The NCAA is continuing to crackdown on plays that they deem unsafe for the game of football.
Steve Shaw, the SEC Director of Officials, took the stage Tuesday at SEC Media Days in Hoover, Alabama, and detailed some of the NCAA’s major rules changes to targeting and blindside blocks that will go into effect during the 2019 season and are expected to decrease the number of head and neck injuries as a result.
The NCAA and NFL have both implemented stiffer penalties for players regarding targeting and blindside blocks.
The newest of the bunch in college this season will be “confirming” a targeting penalty to remove any ambiguity concerning the play.
Previously, officials could confirm the call, in which instance the player would be ejected; they could say that the call on the field stands; or, they could overturn the call, resulting in a waiving of the 15-yard penalty and ejection.
This new rule change removes “the call stands” option for officials, which means a targeting penalty must be “confirmed” in order to eject a player from the game.
By definition, targeting means that a player takes aim at an opponent for purposes of attacking with forcible contact that goes beyond making a legal tackle or a legal block or playing the ball. Launching, a crouch with upward thrust and leading with the helmet are all indicators “95 plus percent of the time”, according to Shaw.
On another note, blindside blocks are now illegal. A blindside block is defined as an open field block against an opponent that is initiated from outside the opponent’s field of vision, or otherwise in such a manner that the opponent cannot reasonably defend himself against the block. An exception is when the runner or receiver is in the act of attempting to make a catch.
No player shall deliver a blindside block by attacking an opponent with forcible contact. This results in a personal foul and a 15-yard penalty. In addition, if this action meets all the elements of targeting, the call can be deemed a blindside block with targeting, which would result in an ejection from the game.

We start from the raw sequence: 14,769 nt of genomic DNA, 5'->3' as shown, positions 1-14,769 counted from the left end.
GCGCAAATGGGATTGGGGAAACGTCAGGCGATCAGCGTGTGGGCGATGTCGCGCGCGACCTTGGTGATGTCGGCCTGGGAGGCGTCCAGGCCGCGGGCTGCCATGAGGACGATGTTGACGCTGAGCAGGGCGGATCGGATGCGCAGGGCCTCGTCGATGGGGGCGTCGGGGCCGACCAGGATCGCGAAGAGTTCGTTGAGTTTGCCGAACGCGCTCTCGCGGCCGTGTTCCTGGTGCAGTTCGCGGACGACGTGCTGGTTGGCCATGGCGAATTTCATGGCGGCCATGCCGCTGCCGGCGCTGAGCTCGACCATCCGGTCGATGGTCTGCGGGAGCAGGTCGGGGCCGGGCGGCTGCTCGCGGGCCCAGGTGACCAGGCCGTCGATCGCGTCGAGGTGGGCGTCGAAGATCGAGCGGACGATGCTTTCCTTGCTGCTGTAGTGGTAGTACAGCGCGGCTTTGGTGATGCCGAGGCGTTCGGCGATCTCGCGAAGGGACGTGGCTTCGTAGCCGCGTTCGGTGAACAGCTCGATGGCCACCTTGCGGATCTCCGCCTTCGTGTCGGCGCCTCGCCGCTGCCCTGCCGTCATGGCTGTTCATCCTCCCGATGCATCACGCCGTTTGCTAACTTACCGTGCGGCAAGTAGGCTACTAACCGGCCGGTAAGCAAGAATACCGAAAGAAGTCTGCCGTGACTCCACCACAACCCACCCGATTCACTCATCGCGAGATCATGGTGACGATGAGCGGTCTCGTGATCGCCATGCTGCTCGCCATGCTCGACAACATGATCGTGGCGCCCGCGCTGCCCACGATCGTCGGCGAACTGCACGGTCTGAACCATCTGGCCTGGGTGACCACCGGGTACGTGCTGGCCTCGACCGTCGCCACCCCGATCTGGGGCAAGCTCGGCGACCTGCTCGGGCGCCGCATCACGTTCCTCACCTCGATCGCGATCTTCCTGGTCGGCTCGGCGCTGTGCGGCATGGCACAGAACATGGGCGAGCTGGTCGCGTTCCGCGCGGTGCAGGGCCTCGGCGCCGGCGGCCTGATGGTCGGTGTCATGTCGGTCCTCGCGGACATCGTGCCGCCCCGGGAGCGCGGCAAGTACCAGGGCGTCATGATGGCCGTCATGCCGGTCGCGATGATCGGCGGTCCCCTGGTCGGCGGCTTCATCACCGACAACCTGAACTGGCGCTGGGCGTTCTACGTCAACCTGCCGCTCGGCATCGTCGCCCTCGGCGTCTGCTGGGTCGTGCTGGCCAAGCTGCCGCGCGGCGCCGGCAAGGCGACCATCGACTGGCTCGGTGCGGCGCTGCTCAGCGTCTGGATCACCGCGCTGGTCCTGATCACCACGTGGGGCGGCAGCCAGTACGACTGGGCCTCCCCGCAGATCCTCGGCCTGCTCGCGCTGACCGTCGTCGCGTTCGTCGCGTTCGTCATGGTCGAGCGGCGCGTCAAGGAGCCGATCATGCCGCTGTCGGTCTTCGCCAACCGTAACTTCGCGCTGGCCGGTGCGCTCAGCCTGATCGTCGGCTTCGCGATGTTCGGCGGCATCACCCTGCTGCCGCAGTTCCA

The NCAA had already approved stricter penalties for targeting earlier this year. While players already face a half-game suspension following a targeting ejection, now, three in one season will result in a full-game suspension.
Finally, Shaw discussed the NCAA’s new overtime rules, which went into effect due to the LSU Tigers and Texas A&M Aggies playing in a wild, seven-OT game last season.
“If a game reaches a fifth overtime, teams will run alternating two-point plays, instead of starting another drive at the opponent’s 25-yard line,” the NCAA announced during the spring. “This rules change was made to limit the number of plays from scrimmage and to bring the game to a conclusion. Additionally, there will be a two-minute rest period after the second and fourth overtimes. The rules for the first four overtimes remain unchanged.”
Not many games will go to five overtimes, but if you watched that LSU-Texas A&M game last year, it was awesome. The rule change is probably necessary for player safety and time concerns, but takes away a bit of fun from the game.
As for the targeting and blindside block rule changes, they are also necessary for player safety. However, it’s part of the game of football. I hate to see the NCAA and NFL taking away natural elements of the game, but I also understand why it has to happen.
Some will say football is becoming “soft,” but I wouldn’t go that far. The changes won’t dramatically change the game, but it still won’t be the same moving forward. As a former college football player, concussions are real and they can be dangerous, if not life-altering.
Moreover, these are some new rule changes to keep in mind when watching next season. Hopefully, these rules don’t affect the Kentucky Wildcats, but if they do, don’t get frustrated. Just remember that it’s all in the name of keeping these guys safe.